I built a tool to verify demand for new features
My gym-nut friend had an idea for a workout buddy finder app and approached me to build it (think tinder for finding a workout partner). It’s a clever mobile app that increases motivation for gym goers and differentiates itself in the market with a business model that focusses on gym owners rather than the users themselves. You can check it out here: GoGymBuddy
Throughout the development process we’d meet every week to discuss the architecture and refine details. During those meetings, we’d spitball ideas and find ourselves coming up with new features that would improve the app.
Each one of these new features would delay the initial app launch, add more complexity, and the reality was that we didn’t know for sure if the extra work would actually make the app better or not, we were guessing at what we thought users would want.
From the initial core idea of tinder for gym buddies, we ballooned out to incorporate leaderboards, badges, an events system for gyms to create, manage & advertise their events, and more. Eventually we realised we were guilty of feature creep and decided to launch our core app as soon as possible so that we could get real users and test the market. On reaching that point, we could consider adding more features based on feedback from our users, meaning we wouldn’t put hours into coding features that people didn’t want.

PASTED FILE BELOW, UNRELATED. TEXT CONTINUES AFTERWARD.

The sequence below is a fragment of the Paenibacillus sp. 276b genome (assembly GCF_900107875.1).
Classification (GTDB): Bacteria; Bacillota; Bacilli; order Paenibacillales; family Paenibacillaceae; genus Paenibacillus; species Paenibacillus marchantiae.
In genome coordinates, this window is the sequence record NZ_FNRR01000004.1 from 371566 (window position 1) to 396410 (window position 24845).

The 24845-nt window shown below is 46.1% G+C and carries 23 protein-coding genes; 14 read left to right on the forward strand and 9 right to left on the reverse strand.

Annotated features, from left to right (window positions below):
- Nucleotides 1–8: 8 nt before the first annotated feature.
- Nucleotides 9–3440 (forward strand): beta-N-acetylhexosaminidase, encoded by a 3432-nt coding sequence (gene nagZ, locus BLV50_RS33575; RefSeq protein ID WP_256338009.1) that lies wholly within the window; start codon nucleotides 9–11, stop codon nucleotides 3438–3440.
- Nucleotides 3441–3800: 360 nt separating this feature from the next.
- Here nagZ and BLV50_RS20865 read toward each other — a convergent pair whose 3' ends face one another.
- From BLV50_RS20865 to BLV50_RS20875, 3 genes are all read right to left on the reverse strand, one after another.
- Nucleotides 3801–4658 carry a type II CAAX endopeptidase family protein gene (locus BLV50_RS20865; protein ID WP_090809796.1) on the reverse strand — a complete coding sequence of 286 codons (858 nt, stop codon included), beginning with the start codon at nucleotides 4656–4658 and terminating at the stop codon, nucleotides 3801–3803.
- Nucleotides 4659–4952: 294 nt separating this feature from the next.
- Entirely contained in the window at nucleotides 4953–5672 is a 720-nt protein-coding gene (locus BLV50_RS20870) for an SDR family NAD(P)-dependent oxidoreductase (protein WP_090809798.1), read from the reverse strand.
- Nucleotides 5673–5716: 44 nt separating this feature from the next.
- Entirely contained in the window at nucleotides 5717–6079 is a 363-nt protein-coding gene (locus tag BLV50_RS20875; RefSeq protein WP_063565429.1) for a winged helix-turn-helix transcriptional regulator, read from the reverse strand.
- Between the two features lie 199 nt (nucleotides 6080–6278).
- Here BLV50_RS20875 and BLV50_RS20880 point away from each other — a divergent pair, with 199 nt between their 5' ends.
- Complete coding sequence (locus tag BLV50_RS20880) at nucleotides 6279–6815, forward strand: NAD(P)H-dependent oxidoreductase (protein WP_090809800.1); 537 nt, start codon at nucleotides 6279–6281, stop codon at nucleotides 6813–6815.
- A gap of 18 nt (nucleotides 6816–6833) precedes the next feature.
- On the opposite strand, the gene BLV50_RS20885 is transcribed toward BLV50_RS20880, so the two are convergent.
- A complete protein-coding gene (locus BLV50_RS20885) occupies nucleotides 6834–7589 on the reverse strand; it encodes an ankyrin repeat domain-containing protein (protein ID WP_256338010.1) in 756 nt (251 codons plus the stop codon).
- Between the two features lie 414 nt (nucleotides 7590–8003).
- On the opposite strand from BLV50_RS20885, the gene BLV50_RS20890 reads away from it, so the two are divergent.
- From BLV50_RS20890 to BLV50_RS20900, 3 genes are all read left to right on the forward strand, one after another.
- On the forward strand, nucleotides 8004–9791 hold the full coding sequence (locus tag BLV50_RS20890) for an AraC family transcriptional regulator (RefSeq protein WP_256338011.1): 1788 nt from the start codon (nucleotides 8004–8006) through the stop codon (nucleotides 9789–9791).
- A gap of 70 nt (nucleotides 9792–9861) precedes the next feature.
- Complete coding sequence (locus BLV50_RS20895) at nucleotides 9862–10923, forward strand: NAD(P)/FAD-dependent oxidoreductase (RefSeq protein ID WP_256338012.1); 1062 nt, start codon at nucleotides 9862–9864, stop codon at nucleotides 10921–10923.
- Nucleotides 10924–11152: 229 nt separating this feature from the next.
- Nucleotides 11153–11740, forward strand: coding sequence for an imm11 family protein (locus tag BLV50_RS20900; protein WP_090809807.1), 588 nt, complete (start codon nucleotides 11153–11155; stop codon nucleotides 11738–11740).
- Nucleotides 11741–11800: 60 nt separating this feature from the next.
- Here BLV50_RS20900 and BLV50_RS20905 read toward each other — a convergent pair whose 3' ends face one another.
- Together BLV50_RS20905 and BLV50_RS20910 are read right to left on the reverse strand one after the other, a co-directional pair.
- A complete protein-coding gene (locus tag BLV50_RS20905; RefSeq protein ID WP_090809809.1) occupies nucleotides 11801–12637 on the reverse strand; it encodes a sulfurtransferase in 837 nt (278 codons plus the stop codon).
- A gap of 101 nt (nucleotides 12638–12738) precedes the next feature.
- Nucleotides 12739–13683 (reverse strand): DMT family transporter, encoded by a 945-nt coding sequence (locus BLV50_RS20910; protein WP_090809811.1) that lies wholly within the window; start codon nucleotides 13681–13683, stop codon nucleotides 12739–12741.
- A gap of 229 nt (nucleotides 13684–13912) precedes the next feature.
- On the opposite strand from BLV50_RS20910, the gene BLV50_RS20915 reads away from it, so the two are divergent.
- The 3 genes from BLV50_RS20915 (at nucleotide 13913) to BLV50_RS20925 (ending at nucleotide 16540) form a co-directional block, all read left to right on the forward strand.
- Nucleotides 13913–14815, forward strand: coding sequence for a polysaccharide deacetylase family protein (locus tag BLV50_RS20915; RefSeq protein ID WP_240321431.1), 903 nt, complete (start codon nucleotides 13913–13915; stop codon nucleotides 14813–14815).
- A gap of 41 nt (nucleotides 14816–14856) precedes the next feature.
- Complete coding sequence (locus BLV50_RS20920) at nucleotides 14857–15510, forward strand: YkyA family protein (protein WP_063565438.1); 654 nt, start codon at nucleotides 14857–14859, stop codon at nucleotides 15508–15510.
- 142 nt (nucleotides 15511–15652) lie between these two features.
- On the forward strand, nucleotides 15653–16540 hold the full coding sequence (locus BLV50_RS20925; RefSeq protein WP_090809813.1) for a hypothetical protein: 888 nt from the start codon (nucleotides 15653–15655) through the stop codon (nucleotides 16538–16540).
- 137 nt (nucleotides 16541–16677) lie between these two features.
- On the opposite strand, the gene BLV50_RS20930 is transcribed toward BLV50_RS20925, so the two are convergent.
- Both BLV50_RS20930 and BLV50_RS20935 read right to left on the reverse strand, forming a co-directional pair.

It was barebones and ugly, but it solved our problem. Now we knew exactly which features would return the biggest value for real users.
We released our gym app in beta and asked users to test it out. Many of our testers, especially those that ran their own businesses, wanted to know more about the suggestion tool, and if we could build one for them too. That’s when I realised there might be a market for the tool as a standalone product and VoteDock was born.
From the initial GoGymBuddy request board, I added an account system allowing businesses to sign-up with multiple team members and create request boards from a dashboard. In addition, I built the ability for board visitors to submit suggestions, reorder items, view what they had already voted on, even between sessions, automatic email notifications, the ability for businesses to ‘respond’ to suggestions & security features to mitigate vote manipulation.
VoteDock is currently used by a number of businesses to manage feature requests & better allocate their resources. If you’d like to learn more you can check it out here: VoteDock.com.